3. Based on this shared assessment, the teams identified six structural reform areas as macro critical, and agreed on the division of labor in these areas:
Central bank governance and operations: Due to past directed credits, the central bank has large negative capital. Despite recent governance improvements, checks and balances need to be strengthened further, and the central bank needs to be recapitalized, eliminating crucial constraints to the effectiveness of monetary policy. Key reform areas include: central bank law, internal and external audit processes, budgeting, and monetary instruments. The Fund takes the lead.
Agricultural sector reform: The sector employs 70 percent of the population (mainly low income households), but suffers from excessive government intervention that holds back its growth potential. Key reform areas include: agriculture financing, land reform and property rights, building infrastructure for noncotton agriculture products. The Bank and other donors take the lead.
Energy sector reform: The sector fails to provide reliable electricity supply to the country, while running large deficits that are financed through underinvestment in capital and maintenance, as well as tax and inter-enterprise arrears. Key reform areas include: increasing production capacity, improving transmission and distribution infrastructure, and rationalizing the tariff structure and bringing the average tariff to cost recovery. A reform priority is to strengthen the power utilities’ financial controls and reporting system. The Bank takes the lead, and is working on a comprehensive energy strategy, which will try to incorporate all interactions between the relevant SOEs and Ministries. The Bank will also follow up to the 2007 financial audit of Barki Tajik.
Investment Climate Reform: Tajikistan’s corporate sector is held back by a business environment that is not conducive to private sector investment and growth. Key reform areas include: reducing risk and uncertainty for the entrepreneur, removing barriers to entry, reducing the cost of doing business, and supporting the private sector to increase productivity and human capacity to drive growth. The Bank leads, on the basis of its latest survey-based investment climate assessment. The tax system may also feature, and the Fund will take the lead in this area, in cooperation with any sector-specific work (such as agricultural taxation) undertaken by donors.
Public financial management reform: Despite recent reforms, budgeting and financing procedures can still be significantly improved, with potentially large benefits for fiscal policy. Key reform areas include: implementation of the Treasury Single Account, closer monitoring of fiscal aspects of large state-owned enterprises (SOEs), social services and safety net reform. The Fund’s FAD regional TA advisor works on budget classification issues and SOE monitoring, aiming to reduce quasi-fiscal activities and increase transparency. The Bank leads the switch to per capita based financing in education and health sectors, and will also continue to support public financial external and internal control reform. It will also work on a social spending strategy, and thus assist the implementation of the Fund’s ECF benchmark on increasing social spending.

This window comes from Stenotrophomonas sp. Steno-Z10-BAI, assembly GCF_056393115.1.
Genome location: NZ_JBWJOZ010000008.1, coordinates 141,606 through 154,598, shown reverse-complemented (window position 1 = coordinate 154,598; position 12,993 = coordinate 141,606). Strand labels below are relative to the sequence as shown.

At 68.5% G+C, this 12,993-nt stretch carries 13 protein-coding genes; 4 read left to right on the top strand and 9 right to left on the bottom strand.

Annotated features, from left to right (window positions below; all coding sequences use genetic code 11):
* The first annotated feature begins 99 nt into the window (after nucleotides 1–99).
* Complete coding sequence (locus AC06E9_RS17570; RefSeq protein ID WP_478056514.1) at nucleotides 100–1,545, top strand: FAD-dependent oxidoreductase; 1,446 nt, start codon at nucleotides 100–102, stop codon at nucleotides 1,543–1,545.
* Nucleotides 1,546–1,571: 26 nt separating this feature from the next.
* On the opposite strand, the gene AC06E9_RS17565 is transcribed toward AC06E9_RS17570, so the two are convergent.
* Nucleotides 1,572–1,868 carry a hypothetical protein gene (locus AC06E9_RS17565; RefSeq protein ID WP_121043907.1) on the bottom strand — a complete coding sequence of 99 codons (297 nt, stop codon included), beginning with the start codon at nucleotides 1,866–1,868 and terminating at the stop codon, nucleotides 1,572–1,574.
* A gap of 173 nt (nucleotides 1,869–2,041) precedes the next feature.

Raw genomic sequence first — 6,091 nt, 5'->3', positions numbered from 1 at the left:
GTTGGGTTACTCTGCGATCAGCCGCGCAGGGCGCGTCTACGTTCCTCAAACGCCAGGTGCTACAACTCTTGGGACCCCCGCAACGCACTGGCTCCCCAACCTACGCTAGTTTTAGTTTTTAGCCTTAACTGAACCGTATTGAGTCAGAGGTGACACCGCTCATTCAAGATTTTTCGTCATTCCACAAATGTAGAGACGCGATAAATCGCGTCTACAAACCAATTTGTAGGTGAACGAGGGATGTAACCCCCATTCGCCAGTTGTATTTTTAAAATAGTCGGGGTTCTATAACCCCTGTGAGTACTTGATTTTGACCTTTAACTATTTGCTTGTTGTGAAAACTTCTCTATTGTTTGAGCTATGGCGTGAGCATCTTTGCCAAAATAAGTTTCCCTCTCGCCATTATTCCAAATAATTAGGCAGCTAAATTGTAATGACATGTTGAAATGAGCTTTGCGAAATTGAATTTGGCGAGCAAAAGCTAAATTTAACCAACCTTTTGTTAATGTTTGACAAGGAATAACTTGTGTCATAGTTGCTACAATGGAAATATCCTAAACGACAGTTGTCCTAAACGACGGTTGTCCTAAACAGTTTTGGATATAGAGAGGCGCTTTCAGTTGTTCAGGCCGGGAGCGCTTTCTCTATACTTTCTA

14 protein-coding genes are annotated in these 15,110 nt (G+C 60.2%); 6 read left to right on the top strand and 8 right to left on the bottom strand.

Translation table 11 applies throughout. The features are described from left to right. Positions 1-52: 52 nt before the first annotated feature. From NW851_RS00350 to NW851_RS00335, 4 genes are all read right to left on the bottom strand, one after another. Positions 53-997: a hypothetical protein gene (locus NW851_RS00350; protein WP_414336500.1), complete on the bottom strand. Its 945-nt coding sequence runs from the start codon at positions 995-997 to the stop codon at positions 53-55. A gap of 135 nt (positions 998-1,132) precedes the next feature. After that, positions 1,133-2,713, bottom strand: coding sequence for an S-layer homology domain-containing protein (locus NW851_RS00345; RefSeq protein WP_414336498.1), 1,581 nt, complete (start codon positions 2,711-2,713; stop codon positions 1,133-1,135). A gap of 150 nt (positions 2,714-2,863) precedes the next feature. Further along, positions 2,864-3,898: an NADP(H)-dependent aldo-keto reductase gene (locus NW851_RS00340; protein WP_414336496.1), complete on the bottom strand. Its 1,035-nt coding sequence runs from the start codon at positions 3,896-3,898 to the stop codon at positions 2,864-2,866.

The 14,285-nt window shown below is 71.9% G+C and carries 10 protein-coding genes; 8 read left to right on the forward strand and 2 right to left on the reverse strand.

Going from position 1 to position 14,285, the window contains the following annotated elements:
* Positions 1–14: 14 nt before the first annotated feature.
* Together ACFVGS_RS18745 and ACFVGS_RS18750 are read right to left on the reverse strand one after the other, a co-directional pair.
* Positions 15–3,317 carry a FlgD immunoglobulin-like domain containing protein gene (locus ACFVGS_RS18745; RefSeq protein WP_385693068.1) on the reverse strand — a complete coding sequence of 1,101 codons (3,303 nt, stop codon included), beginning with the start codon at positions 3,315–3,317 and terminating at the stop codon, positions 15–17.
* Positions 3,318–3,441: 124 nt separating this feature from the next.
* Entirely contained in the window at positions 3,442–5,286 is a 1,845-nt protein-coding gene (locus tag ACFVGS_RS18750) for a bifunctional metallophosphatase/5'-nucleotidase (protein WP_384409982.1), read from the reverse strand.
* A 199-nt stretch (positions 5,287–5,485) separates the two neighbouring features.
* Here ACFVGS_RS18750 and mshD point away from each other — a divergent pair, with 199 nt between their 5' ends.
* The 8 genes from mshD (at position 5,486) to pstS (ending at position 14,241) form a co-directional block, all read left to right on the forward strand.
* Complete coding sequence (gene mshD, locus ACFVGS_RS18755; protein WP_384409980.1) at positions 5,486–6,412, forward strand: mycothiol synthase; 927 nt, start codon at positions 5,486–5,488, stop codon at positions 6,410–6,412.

Financial sector reform: Tajikistan’s financial sector is underdeveloped. Only a small amount of savings is channeled through the banking system, and private sector credit extension is insufficient to facilitate strong, sustained, private-sector-led economic growth. Key reform areas include interbank market, strengthening regulations and supervision, deposit insurance law, and securities market. A Financial Sector Assessment Program (the country’s first), carried out jointly by the Bank and the Fund, was discussed with the authorities in late 2007. The Bank is supporting implementation of the assessment’s recommendations, working on the commercial banking law, deposit insurance law, AML/CFT law, and an overall financial sector strategy. The Fund leads on Central Bank reform, as well as securities market development, via its MCM regional TA advisor.
4. The teams have the following requests for information from their counterparts:
The Fund team requests to be kept informed of progress in the above macro critical structural reform areas. Timing: when milestones are reached (and at least semiannually).
The Bank team requests to be kept informed of the Fund’s assessments of macroeconomic policies and prospects. Timing: in the context of Art. IV and other missions (and at least semi-annually).
5. The appendix lists the teams’ separate and joint work programs during September 2010–August 2011.
|Title||Products and brief|
|Provisional Timing of|
|Expected date of|
|A. Mutual information on relevant work programs|
|Bank Work Program in next 12 months||PDPG 5|
Identification/Pre-appraisal November 2010